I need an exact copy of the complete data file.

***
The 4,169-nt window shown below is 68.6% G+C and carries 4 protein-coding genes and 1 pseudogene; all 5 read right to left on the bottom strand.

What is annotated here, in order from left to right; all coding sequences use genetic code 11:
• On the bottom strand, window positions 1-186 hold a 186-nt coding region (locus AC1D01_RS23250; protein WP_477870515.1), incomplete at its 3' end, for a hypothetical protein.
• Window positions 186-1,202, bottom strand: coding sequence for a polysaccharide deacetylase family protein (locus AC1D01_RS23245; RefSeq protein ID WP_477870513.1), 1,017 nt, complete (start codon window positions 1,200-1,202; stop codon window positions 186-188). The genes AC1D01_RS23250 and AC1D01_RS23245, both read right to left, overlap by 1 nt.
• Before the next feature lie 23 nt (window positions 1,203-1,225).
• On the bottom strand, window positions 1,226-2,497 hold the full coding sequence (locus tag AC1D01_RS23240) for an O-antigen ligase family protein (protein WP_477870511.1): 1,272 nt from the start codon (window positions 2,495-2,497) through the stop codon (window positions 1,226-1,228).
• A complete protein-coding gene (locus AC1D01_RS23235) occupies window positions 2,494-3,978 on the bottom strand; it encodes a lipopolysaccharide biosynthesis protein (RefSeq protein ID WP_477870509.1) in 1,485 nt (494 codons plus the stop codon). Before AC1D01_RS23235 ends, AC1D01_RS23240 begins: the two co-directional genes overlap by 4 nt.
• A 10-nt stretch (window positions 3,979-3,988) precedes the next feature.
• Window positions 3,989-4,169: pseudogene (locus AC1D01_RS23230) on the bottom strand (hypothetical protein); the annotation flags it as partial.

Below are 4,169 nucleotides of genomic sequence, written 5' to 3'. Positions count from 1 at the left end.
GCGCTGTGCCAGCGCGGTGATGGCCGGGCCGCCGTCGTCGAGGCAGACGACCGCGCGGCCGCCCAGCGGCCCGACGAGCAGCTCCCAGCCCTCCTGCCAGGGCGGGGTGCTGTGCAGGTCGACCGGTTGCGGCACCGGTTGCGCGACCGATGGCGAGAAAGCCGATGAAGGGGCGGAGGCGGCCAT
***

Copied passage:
The 4,169-nt window shown below is 68.6% G+C and carries 4 protein-coding genes and 1 pseudogene; all 5 read right to left on the bottom strand.

What is annotated here, in order from left to right; all coding sequences use genetic code 11:
• On the bottom strand, window positions 1-186 hold a 186-nt coding region (locus AC1D01_RS23250; protein WP_477870515.1), incomplete at its 3' end, for a hypothetical protein.
• Window positions 186-1,202, bottom strand: coding sequence for a polysaccharide deacetylase family protein (locus AC1D01_RS23245; RefSeq protein ID WP_477870513.1), 1,017 nt, complete (start codon window positions 1,200-1,202; stop codon window positions 186-188). The genes AC1D01_RS23250 and AC1D01_RS23245, both read right to left, overlap by 1 nt.
• Before the next feature lie 23 nt (window positions 1,203-1,225).
• On the bottom strand, window positions 1,226-2,497 hold the full coding sequence (locus tag AC1D01_RS23240) for an O-antigen ligase family protein (protein WP_477870511.1): 1,272 nt from the start codon (window positions 2,495-2,497) through the stop codon (window positions 1,226-1,228).
• A complete protein-coding gene (locus AC1D01_RS23235) occupies window positions 2,494-3,978 on the bottom strand; it encodes a lipopolysaccharide biosynthesis protein (RefSeq protein ID WP_477870509.1) in 1,485 nt (494 codons plus the stop codon). Before AC1D01_RS23235 ends, AC1D01_RS23240 begins: the two co-directional genes overlap by 4 nt.
• A 10-nt stretch (window positions 3,979-3,988) precedes the next feature.
• Window positions 3,989-4,169: pseudogene (locus AC1D01_RS23230) on the bottom strand (hypothetical protein); the annotation flags it as partial.

Below are 4,169 nucleotides of genomic sequence, written 5' to 3'. Positions count from 1 at the left end.
GCGCTGTGCCAGCGCGGTGATGGCCGGGCCGCCGTCGTCGAGGCAGACGACCGCGCGGCCGCCCAGCGGCCCGACGAGCAGCTCCCAGCCCTCCTGCCAGGGCGGGGTGCTGTGCAGGTCGACCGGTTGCGGCACCGGTTGCGCGACCGATGGCGAGAAAGCCGATGAAGGGGCGGAGGCGGCCAT